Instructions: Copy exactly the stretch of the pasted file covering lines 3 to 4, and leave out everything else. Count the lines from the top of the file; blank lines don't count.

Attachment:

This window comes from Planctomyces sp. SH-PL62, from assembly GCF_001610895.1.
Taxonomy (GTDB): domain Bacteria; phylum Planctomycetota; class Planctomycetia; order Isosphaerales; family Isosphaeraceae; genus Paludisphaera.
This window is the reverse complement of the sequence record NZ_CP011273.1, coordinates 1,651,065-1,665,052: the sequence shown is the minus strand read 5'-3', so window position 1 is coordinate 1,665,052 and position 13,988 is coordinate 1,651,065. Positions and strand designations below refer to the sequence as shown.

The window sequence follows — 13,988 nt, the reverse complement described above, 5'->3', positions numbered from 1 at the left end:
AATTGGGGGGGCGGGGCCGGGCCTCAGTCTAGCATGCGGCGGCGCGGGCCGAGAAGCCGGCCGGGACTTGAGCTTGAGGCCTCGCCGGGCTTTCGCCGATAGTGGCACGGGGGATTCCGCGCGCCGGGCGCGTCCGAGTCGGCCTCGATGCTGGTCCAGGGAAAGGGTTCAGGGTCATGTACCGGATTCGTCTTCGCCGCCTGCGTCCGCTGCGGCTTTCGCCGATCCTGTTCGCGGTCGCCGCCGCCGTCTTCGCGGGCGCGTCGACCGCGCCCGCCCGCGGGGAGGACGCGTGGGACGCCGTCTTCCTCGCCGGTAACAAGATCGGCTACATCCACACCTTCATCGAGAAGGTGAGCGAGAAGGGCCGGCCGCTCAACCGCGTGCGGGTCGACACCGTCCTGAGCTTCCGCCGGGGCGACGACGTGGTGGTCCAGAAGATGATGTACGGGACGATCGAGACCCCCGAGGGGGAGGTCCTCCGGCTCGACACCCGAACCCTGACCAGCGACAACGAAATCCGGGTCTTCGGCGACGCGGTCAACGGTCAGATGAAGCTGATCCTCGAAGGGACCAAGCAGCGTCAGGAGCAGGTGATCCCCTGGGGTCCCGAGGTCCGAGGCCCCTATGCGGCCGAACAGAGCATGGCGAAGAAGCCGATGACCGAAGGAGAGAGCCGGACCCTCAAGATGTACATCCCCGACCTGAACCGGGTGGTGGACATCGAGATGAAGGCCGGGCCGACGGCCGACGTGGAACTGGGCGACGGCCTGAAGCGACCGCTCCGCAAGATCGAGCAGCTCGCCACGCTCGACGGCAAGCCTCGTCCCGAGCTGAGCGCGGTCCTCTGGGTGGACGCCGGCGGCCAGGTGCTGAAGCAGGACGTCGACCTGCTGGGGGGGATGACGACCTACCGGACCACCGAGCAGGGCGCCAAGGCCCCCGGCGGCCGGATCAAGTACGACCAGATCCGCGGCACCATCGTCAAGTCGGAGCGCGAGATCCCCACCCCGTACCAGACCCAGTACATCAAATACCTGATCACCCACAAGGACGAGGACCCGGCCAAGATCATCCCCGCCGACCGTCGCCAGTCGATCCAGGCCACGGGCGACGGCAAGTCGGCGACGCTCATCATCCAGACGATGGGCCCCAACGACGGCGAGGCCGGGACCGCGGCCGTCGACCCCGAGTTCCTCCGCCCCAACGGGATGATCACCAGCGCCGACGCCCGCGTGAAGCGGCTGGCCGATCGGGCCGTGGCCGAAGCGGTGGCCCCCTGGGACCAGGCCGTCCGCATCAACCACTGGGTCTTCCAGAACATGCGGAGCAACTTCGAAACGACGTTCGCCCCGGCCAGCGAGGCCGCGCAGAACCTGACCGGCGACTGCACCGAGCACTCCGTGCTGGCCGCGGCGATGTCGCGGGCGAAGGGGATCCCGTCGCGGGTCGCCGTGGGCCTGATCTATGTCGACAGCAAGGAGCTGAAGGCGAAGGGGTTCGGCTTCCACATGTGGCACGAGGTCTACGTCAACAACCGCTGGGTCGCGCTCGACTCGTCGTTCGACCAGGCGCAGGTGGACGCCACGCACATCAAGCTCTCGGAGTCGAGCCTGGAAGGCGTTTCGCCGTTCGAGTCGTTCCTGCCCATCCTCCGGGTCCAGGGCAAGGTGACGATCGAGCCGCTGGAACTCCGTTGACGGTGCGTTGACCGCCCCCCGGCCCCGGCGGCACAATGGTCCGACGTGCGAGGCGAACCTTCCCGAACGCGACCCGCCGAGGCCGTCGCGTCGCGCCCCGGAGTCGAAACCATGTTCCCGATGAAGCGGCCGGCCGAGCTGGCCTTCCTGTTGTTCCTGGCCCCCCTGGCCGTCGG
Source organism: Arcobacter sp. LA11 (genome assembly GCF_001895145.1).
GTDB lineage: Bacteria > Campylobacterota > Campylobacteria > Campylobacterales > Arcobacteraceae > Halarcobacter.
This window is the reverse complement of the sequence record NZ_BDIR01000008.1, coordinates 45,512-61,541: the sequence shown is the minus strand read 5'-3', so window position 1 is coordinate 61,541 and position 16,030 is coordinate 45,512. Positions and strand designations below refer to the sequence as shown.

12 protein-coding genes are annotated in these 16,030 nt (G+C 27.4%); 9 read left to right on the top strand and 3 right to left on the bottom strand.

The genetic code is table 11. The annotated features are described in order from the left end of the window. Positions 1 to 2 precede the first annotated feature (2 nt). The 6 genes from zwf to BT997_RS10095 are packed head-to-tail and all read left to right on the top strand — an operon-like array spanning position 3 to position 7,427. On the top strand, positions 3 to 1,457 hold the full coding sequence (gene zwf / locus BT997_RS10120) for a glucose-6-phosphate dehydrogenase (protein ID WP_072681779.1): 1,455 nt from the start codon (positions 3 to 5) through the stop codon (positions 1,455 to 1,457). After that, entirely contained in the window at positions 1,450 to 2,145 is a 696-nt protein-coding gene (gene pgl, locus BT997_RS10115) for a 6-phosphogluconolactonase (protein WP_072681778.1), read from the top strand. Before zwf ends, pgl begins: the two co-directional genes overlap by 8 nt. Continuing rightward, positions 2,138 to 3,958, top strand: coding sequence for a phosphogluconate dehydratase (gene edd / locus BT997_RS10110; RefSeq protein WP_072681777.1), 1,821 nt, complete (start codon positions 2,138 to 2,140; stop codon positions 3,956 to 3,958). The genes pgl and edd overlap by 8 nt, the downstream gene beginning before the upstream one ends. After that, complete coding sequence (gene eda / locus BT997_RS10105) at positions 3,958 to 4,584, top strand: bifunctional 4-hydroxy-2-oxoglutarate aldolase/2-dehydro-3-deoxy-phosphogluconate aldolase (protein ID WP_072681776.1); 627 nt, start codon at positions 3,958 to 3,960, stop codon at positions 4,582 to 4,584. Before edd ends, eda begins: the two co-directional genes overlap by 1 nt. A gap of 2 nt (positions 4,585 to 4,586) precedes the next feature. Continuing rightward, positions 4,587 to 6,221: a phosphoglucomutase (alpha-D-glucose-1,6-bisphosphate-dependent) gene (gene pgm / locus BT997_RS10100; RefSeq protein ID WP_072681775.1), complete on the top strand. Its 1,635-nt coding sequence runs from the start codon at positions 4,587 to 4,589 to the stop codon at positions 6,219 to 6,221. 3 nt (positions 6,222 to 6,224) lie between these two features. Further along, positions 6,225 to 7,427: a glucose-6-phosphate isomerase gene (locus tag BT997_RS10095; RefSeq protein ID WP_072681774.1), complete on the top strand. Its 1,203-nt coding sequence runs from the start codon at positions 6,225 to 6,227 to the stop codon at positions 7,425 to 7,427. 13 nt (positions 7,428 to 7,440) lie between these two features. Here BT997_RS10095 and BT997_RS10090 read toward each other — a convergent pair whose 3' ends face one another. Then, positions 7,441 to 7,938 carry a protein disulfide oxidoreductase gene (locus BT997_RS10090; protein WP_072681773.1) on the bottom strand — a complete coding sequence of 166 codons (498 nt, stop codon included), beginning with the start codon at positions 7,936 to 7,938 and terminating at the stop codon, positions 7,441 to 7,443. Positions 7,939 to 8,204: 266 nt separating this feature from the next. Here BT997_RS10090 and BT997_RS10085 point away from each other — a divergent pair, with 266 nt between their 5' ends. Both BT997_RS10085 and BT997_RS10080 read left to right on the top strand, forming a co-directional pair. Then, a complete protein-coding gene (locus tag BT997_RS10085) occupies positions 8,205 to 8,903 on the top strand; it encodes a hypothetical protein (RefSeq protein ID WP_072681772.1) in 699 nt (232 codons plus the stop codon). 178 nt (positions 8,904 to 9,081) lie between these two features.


This window is the reverse complement of the sequence record NZ_CP011273.1, coordinates 1,651,065-1,665,052: the sequence shown is the minus strand read 5'-3', so window position 1 is coordinate 1,665,052 and position 13,988 is coordinate 1,651,065. Positions and strand designations below refer to the sequence as shown.

The window sequence follows — 13,988 nt, the reverse complement described above, 5'->3', positions numbered from 1 at the left end: